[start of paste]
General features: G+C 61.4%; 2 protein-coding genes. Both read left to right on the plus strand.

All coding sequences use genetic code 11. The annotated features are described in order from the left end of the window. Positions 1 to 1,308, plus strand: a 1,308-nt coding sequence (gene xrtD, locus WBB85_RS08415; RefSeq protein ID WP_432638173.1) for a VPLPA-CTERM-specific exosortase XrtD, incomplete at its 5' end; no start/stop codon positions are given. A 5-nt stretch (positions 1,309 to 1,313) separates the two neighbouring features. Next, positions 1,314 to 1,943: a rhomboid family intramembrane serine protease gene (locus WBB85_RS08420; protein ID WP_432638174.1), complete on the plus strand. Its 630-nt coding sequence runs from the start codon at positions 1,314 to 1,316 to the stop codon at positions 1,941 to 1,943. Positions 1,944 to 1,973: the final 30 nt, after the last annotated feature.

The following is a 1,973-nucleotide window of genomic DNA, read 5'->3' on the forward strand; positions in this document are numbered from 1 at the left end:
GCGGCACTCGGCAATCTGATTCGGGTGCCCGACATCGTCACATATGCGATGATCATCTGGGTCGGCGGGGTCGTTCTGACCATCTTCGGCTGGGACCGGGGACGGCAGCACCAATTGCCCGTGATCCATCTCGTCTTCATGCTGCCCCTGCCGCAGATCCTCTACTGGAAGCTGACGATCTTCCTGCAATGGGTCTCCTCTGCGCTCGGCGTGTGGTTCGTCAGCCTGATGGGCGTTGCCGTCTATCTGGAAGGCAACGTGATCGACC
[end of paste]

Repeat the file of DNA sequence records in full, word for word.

General features: G+C 61.4%; 2 protein-coding genes. Both read left to right on the plus strand.

All coding sequences use genetic code 11. The annotated features are described in order from the left end of the window. Positions 1 to 1,308, plus strand: a 1,308-nt coding sequence (gene xrtD, locus WBB85_RS08415; RefSeq protein ID WP_432638173.1) for a VPLPA-CTERM-specific exosortase XrtD, incomplete at its 5' end; no start/stop codon positions are given. A 5-nt stretch (positions 1,309 to 1,313) separates the two neighbouring features. Next, positions 1,314 to 1,943: a rhomboid family intramembrane serine protease gene (locus WBB85_RS08420; protein ID WP_432638174.1), complete on the plus strand. Its 630-nt coding sequence runs from the start codon at positions 1,314 to 1,316 to the stop codon at positions 1,941 to 1,943. Positions 1,944 to 1,973: the final 30 nt, after the last annotated feature.

The following is a 1,973-nucleotide window of genomic DNA, read 5'->3' on the forward strand; positions in this document are numbered from 1 at the left end:
GCGGCACTCGGCAATCTGATTCGGGTGCCCGACATCGTCACATATGCGATGATCATCTGGGTCGGCGGGGTCGTTCTGACCATCTTCGGCTGGGACCGGGGACGGCAGCACCAATTGCCCGTGATCCATCTCGTCTTCATGCTGCCCCTGCCGCAGATCCTCTACTGGAAGCTGACGATCTTCCTGCAATGGGTCTCCTCTGCGCTCGGCGTGTGGTTCGTCAGCCTGATGGGCGTTGCCGTCTATCTGGAAGGCAACGTGATCGACC